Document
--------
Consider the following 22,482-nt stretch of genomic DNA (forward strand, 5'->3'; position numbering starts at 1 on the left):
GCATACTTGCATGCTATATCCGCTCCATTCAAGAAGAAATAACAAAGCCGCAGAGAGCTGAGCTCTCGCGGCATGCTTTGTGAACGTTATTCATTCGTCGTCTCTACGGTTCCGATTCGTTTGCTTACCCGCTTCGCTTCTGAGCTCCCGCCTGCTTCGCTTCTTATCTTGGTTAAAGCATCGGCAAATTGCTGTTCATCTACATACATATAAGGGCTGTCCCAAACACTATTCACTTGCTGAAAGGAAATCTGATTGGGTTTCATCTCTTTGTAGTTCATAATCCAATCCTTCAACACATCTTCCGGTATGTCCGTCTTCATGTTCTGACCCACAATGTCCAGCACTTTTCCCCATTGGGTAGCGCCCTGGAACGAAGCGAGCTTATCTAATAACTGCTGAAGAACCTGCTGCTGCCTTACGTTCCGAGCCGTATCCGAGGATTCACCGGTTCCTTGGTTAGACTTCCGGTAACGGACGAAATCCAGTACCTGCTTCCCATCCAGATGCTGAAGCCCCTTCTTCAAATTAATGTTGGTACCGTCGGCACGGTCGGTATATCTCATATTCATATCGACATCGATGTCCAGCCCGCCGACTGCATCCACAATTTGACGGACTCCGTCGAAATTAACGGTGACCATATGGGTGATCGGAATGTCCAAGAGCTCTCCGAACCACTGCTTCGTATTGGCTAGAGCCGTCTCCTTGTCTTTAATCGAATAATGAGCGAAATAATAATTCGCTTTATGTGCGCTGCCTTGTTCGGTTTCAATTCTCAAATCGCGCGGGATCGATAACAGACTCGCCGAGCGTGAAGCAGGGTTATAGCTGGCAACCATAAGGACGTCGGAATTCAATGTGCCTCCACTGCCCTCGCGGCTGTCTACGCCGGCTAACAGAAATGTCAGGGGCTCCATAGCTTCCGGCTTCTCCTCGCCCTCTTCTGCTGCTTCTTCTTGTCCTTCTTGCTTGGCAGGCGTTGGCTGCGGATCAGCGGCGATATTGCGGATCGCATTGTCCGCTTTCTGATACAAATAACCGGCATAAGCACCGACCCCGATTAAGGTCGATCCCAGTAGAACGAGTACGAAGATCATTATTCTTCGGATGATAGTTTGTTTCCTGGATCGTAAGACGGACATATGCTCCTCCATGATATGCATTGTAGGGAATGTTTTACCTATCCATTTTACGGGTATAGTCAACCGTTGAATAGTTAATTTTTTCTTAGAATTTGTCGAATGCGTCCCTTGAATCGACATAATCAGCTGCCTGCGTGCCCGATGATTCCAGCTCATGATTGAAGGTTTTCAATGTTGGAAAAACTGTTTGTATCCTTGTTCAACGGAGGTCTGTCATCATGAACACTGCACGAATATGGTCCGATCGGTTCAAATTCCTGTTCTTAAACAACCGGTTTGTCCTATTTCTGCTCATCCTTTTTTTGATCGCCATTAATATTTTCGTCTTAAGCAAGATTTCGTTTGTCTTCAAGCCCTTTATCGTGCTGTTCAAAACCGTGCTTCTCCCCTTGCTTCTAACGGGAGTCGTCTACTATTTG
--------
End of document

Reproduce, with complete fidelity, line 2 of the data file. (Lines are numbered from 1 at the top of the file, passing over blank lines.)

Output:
GCATACTTGCATGCTATATCCGCTCCATTCAAGAAGAAATAACAAAGCCGCAGAGAGCTGAGCTCTCGCGGCATGCTTTGTGAACGTTATTCATTCGTCGTCTCTACGGTTCCGATTCGTTTGCTTACCCGCTTCGCTTCTGAGCTCCCGCCTGCTTCGCTTCTTATCTTGGTTAAAGCATCGGCAAATTGCTGTTCATCTACATACATATAAGGGCTGTCCCAAACACTATTCACTTGCTGAAAGGAAATCTGATTGGGTTTCATCTCTTTGTAGTTCATAATCCAATCCTTCAACACATCTTCCGGTATGTCCGTCTTCATGTTCTGACCCACAATGTCCAGCACTTTTCCCCATTGGGTAGCGCCCTGGAACGAAGCGAGCTTATCTAATAACTGCTGAAGAACCTGCTGCTGCCTTACGTTCCGAGCCGTATCCGAGGATTCACCGGTTCCTTGGTTAGACTTCCGGTAACGGACGAAATCCAGTACCTGCTTCCCATCCAGATGCTGAAGCCCCTTCTTCAAATTAATGTTGGTACCGTCGGCACGGTCGGTATATCTCATATTCATATCGACATCGATGTCCAGCCCGCCGACTGCATCCACAATTTGACGGACTCCGTCGAAATTAACGGTGACCATATGGGTGATCGGAATGTCCAAGAGCTCTCCGAACCACTGCTTCGTATTGGCTAGAGCCGTCTCCTTGTCTTTAATCGAATAATGAGCGAAATAATAATTCGCTTTATGTGCGCTGCCTTGTTCGGTTTCAATTCTCAAATCGCGCGGGATCGATAACAGACTCGCCGAGCGTGAAGCAGGGTTATAGCTGGCAACCATAAGGACGTCGGAATTCAATGTGCCTCCACTGCCCTCGCGGCTGTCTACGCCGGCTAACAGAAATGTCAGGGGCTCCATAGCTTCCGGCTTCTCCTCGCCCTCTTCTGCTGCTTCTTCTTGTCCTTCTTGCTTGGCAGGCGTTGGCTGCGGATCAGCGGCGATATTGCGGATCGCATTGTCCGCTTTCTGATACAAATAACCGGCATAAGCACCGACCCCGATTAAGGTCGATCCCAGTAGAACGAGTACGAAGATCATTATTCTTCGGATGATAGTTTGTTTCCTGGATCGTAAGACGGACATATGCTCCTCCATGATATGCATTGTAGGGAATGTTTTACCTATCCATTTTACGGGTATAGTCAACCGTTGAATAGTTAATTTTTTCTTAGAATTTGTCGAATGCGTCCCTTGAATCGACATAATCAGCTGCCTGCGTGCCCGATGATTCCAGCTCATGATTGAAGGTTTTCAATGTTGGAAAAACTGTTTGTATCCTTGTTCAACGGAGGTCTGTCATCATGAACACTGCACGAATATGGTCCGATCGGTTCAAATTCCTGTTCTTAAACAACCGGTTTGTCCTATTTCTGCTCATCCTTTTTTTGATCGCCATTAATATTTTCGTCTTAAGCAAGATTTCGTTTGTCTTCAAGCCCTTTATCGTGCTGTTCAAAACCGTGCTTCTCCCCTTGCTTCTAACGGGAGTCGTCTACTATTTG